Episode two Edit

Trapped in a Miniscope - Doctor Who - Carnival of Monsters - BBC02:18

Trapped in a Miniscope - Doctor Who - Carnival of Monsters - BBC

The Doctor and Jo inside the workings of the Scope

Vorg pulls the "bit of bric-a-brac" (the TARDIS) out, but sticks it back inside the machine. Later, Vorg shows the tribunal of mistrusting natives, Pletrac, Kalik and Orum, some of the creatures inside the scope, including Ogrons, Cybermen, Tellurians and Drashigs, huge deadly carnivores. Vorg explains how inside the miniscope the miniaturised creatures live in miniature versions of their natural habitats. As the tribunal members watch the events within the human environment, Vorg shows them the machine's capabilities by adjusting a dial which amplifies the specimens' hostility.

Inside, the Doctor and Jo are captured, but Andrews chooses to fight the Doctor rather than imprison him. Using skills he learned from John L. Sullivan, the Doctor overpowers Andrews, allowing him and Jo to escape. They are chased across the deck, but make it to the hatch and find themselves in a place the Doctor describes as being like "inside a wristwatch".

The tribunal on Inter Minor chooses to eradicate the illegal specimens inside the scope, but the eradicator only damages the machine. The locals are disturbed that their great weapon was unable to destroy the scope, and they suppose that it's actually a plot by their enemies. Suspicious that the scope contains an illegal transmitter, Orum searches the machine and pulls out the mini-TARDIS. Soon it expands to its normal size, horrifying the Tribunal.

The Doctor and Jo find another hatch inside and open it, and find themselves in another environment, an expanse of marshes, not what the Doctor was expecting. They turn to leave, but a Drashig rises from the marshes, ready for the kill.

Episode three Edit

Hunted by Drashigs - Doctor Who Carnival of Monsters - BBC01:50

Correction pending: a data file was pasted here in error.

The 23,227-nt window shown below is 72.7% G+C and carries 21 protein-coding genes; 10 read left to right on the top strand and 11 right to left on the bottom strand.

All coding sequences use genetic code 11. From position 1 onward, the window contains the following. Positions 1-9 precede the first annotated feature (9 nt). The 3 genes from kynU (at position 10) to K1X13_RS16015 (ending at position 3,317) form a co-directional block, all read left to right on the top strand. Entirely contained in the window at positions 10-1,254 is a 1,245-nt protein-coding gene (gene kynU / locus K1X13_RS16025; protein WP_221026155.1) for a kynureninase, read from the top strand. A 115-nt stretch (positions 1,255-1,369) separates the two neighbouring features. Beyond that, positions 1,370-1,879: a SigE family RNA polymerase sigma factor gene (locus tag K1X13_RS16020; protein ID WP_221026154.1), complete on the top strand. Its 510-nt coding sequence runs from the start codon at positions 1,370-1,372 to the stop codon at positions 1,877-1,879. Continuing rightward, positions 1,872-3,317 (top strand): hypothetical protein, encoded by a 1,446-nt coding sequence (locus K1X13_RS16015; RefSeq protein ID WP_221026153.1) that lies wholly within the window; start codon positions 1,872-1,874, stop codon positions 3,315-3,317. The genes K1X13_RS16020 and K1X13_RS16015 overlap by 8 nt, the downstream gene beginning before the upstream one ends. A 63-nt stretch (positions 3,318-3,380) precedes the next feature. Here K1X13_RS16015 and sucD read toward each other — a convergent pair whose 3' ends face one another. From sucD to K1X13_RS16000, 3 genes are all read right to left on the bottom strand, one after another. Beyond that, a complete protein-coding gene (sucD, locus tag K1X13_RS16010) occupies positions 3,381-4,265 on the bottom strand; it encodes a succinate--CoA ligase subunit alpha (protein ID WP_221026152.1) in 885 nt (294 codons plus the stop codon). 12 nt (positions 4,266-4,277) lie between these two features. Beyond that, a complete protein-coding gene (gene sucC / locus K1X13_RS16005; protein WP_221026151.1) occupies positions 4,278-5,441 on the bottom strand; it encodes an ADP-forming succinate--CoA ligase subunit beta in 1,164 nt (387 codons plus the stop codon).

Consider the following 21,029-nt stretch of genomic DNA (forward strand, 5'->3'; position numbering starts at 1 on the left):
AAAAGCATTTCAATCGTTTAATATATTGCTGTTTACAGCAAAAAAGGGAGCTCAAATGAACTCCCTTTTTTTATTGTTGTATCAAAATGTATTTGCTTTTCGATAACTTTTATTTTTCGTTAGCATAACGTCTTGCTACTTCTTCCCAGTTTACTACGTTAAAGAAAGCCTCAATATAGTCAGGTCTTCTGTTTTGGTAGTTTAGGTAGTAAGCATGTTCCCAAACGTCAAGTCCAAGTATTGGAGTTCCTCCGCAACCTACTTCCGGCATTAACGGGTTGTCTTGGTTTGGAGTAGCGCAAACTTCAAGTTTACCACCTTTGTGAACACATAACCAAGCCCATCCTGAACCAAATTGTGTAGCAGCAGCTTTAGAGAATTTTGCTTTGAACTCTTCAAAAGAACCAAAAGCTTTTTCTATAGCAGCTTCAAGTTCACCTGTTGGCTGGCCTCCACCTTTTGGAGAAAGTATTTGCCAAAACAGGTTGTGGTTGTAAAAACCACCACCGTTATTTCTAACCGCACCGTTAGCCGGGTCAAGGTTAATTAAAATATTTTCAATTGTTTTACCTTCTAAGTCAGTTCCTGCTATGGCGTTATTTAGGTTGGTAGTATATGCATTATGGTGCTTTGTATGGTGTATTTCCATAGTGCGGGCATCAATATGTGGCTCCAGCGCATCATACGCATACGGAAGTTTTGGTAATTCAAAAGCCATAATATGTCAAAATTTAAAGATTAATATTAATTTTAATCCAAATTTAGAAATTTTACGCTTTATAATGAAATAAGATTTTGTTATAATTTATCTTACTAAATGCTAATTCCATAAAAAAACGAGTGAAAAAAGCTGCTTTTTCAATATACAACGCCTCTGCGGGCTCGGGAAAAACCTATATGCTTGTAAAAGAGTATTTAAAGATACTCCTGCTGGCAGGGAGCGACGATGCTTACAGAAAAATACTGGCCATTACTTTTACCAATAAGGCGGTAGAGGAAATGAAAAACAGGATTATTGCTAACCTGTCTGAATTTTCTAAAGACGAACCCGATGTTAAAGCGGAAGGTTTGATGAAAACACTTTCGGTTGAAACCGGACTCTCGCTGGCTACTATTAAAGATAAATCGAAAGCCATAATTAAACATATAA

Hunted by Drashigs - Doctor Who Carnival of Monsters - BBC

The Drashigs hunt... them.

The Doctor attacks the Drashigs using the sonic screwdriver, igniting marsh gas. Vorg is able to slow down the Drashigs with his hand, enabling the Doctor and Jo to reach the inner circuitry again. The Doctor realises they are in a miniscope, explaining that earlier in his life he convinced the Time Lords to ban the use of miniscopes. Jo is horrified that anyone would use such a device. They are troubled to find out that the Drashigs haven't given up their pursuit, and have broken into the circuitry as well. The pair find a deep shaft which leads to the bottom of the circuitry and the way out, so they return to the Bernice circuit to fetch a rope. Jo is caught by Andrews again, who has once again forgotten they have previously met.

Carnival ep3

A Drashig breaks through

There is trouble outside the scope too. The tribunal are trying to have Vorg and Shirna deported, while the operators themselves have noticed the Drashigs have escaped from their circuit. When Kalik and Orum hear about this, they hatch a plan to let the Drashigs escape the machine and cause havoc, forcing the President to resign. Kalik believes the Functionaries need a purpose, rebellion will satisfy them. The Drashigs have now broken into the SS Bernice environment but are shot at and repelled by the crew. With a rope, the Doctor climbs down to the bottom of the shaft and exits the machine, but collapses.

Episode four Edit

There is commotion on Inter Minor as the Doctor grows to his normal size. The Doctor confronts the tribunal about their allowing the scope on their planet, and is horrified that Vorg and Shirna are more concerned with claiming insurance on the loss of livestock than saving the lives inside the scope. The Doctor ventures back inside the machine, while Kalik and Orum sabotage the eradicator to leave the city defenceless against the Drashigs, who finally escape and grow to formidable size. Vorg repairs the eradicator and turns it on the Drashigs, but not before they eat Kalik and Orum.

Carnival ep4

The Doctor escapes

Inside, Jo escapes yet another capture by the crew of the Bernice and is reunited with the Doctor, but the scope is overheating and they are overcome by the heat. They are brought back by Vorg, who activates the device the Doctor left for him, which also returns the life-forms inside the scope to their rightful places in space and time.